Review & photos by Andrew Bansal
May 28th 2014, The Whisky-A-Go-Go, West Hollywood CA: Singer/bassist extraordinaire Glenn Hughes and drummer Jason Bonham have once again joined forces following the breakup of their previous endeavor Black Country Communion, and along with young guitarist Andrew Watt, they’ve formed a new power trio called California Breed. A little over a week after the release of their self-titled debut full-length album via Frontiers Records, the band made their live performance debut at a sold-out Whisky-A-Go-Go last night. There was a large amount of hype surrounding the event, perhaps even more than expected as the show sold out of all its tickets several hours in advance, but it remained to be seen whether the band’s debut lived up to this hype.
Bakersfield hard rock quintet The Aviators started proceedings at 8:45 with a righteous 30-minute set. After impressing tremendously with their performance when opening for the Moby Dicks here last January, The Aviators returned to the scene of the crime, this time in front of a sizable audience as a result of the early sellout and the enormity of the occasion as far as the headline act’s appearance was concerned. They reveled in front of this appreciative crowd which gave them a positive response and even participated on vocalist August Young’s cue. The Aviators clearly showed that they can handle a big stage and a big crowd, and they undoubtedly gained some new fans here. They also proved that even though the whole ‘pay-to-play’ or ticket pre-sale thing that local openers have to do to get on the bill for such shows has all sorts of negative connotations, bands can gain from it if they pick the right shows to do it for. The Aviators’ AC/DC-inspired, Gibson Les Paul-fueled high-energy vintage rock was by all means an ideal opening act for this show.
At 10:30, the members of California Breed descended down the staircase on stage right amidst huge cheers from the Whisky, which by now was absolutely jam-packed with no vacant spaces to be found anywhere. Andrew Watt, Jason Bonham and Glenn Hughes took their positions in that order, the crowd reserving their biggest cheer for Hughes and rightly so. They started their 100-minute debut set with a track called ‘The Grey’ off of the self-titled album, going on to play the 12-track LP in its entirety along with its deluxe edition bonus track and four very well-chosen covers, in the process giving this crowd plenty of reason to rejoice and much beyond their money’s worth through a wholehearted performance filled to the brim with organic, unabated rock ‘n roll.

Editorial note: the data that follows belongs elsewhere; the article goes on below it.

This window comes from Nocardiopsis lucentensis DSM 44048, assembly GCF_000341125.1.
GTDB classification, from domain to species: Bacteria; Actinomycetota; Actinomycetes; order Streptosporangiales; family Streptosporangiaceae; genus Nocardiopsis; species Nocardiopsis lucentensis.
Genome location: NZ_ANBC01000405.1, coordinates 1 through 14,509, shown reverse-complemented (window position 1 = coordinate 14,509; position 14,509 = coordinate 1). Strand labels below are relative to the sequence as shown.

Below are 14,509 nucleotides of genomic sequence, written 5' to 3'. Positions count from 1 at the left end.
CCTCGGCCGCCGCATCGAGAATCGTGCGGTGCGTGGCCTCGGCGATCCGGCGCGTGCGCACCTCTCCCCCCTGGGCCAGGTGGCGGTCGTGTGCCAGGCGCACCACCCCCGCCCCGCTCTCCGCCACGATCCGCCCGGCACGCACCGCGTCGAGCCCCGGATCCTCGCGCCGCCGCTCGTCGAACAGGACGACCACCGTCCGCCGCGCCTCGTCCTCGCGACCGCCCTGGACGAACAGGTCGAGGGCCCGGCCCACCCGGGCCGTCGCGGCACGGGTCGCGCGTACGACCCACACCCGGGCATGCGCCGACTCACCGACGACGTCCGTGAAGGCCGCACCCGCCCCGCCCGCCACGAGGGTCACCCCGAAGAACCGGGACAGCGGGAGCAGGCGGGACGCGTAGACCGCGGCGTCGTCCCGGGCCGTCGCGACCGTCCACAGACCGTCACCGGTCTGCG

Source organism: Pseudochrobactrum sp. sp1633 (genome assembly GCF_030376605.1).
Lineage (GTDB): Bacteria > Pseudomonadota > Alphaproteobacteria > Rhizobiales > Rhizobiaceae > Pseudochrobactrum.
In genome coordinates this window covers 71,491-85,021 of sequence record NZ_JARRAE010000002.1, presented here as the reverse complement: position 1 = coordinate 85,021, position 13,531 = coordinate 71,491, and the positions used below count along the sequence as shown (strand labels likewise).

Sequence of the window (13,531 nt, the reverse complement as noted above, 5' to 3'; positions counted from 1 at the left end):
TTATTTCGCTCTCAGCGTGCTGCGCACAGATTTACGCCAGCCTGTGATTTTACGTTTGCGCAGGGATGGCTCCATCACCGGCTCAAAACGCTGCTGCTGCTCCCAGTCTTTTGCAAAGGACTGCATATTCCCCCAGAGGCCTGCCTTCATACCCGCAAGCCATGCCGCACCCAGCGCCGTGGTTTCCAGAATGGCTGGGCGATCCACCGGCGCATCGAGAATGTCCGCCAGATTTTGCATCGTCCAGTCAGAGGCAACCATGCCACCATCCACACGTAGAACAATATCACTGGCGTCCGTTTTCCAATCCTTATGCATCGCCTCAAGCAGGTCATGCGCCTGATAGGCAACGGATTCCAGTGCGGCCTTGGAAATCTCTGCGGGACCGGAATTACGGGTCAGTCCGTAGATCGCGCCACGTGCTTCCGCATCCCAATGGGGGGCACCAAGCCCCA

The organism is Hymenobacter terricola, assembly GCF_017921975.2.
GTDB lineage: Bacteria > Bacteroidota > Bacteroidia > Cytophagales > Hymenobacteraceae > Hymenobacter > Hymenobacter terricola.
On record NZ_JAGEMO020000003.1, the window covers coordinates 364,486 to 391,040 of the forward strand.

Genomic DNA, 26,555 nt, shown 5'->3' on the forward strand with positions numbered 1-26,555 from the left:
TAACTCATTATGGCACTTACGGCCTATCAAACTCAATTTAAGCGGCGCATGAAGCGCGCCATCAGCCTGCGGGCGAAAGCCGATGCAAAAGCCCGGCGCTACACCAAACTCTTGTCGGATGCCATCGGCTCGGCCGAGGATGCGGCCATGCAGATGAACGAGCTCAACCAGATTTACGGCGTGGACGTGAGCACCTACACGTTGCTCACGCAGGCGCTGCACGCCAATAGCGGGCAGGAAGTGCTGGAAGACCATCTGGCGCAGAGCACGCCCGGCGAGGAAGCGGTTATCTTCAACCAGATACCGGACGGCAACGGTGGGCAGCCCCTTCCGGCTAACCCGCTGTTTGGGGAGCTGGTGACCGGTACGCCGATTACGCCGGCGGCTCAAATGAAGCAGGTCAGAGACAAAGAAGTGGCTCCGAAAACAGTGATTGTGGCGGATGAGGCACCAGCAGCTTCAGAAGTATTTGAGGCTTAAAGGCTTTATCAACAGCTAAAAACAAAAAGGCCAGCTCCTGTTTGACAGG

Even though the album has been out in stores and on digital platforms since May 19th, many in this audience were in attendance solely based on the musical reputations of Glenn Hughes and Jason Bonham, and for them it was the very first listen of this California Breed material. It was an interesting and perhaps correct move on the band’s part to mix up the track listing and not play the album in the exact order, as this enabled them to present it in a different form, and it’s safe to say that even though its studio recording is a compelling listen for all hard rock fans, the album delivers with greater strength and conviction in the live setting, bringing out the individual and collective musicality of the three members to a much greater and an almost tangible extent.
After a great beginning with ‘The Grey’ and ‘Chemical Rain’, the set moved from lively tunes such as ‘Sweet Tea’, ‘Scars’ and ‘Solo’ to slow powerful ballads like ‘All Falls Down’ and ‘Breathe’, and mid-paced groove-laden compositions like ‘Days They Come’ and ‘The Way’, but interspersed within the 13 album tracks was a beautiful rendition of Led Zeppelin’s ‘What Is And What Should Never Be’, and a cover of ‘Medusa’, a song off a 1970 album of the same name by Glenn Hughes’ first band Trapeze, and one of the highlights of this set. Glenn Hughes’ entire repertoire as a vocalist was on full display through the variations in this California Breed performance, even as he laid down the low end on his bass while doing so. His vocal delivery and bass play at this show further solidified my opinion of him as the definitive rocker, and for me, and I say this with no disrespect to Jason Bonham and Andrew Watt who were both excellent in their roles, California Breed is all about the unmatchable musical talent and expression of Glenn Hughes.
With that being said, Andrew Watt handled himself extremely well and emphatically proved that he belonged on the same stage as his highly esteemed band mates, while Jason Bonham showcased the very same classic rock groove in his drumming that his father was, is and will always be worshipped for in the rock universe. After closing the main set with ‘Midnight Oil’, the band came out for a stellar encore of Zeppelin’s ‘Immigrant Song’ and Deep Purple’s ‘Burn’, and exited the stage to an unending ovation.
California Breed’s debut gig was without doubt a successful event, and hard rock fans all over the world can look forward to witnessing great live performances from the band in the foreseeable future.
Check out a full gallery of California Breed photos from the show below, or view it here if you’re on a non-Flash device:
01. The Grey
02. Chemical Rain
03. Sweet Tea
07. All Falls Down
08. What Is And What Should Never Be (Led Zeppelin cover)
10. Spit You Out
12. Medusa (Trapeze cover)
13. Days They Come
14. The Way
15. Midnight Oil
16. Immigrant Song (Led Zeppelin cover)
17. Burn (Deep Purple cover)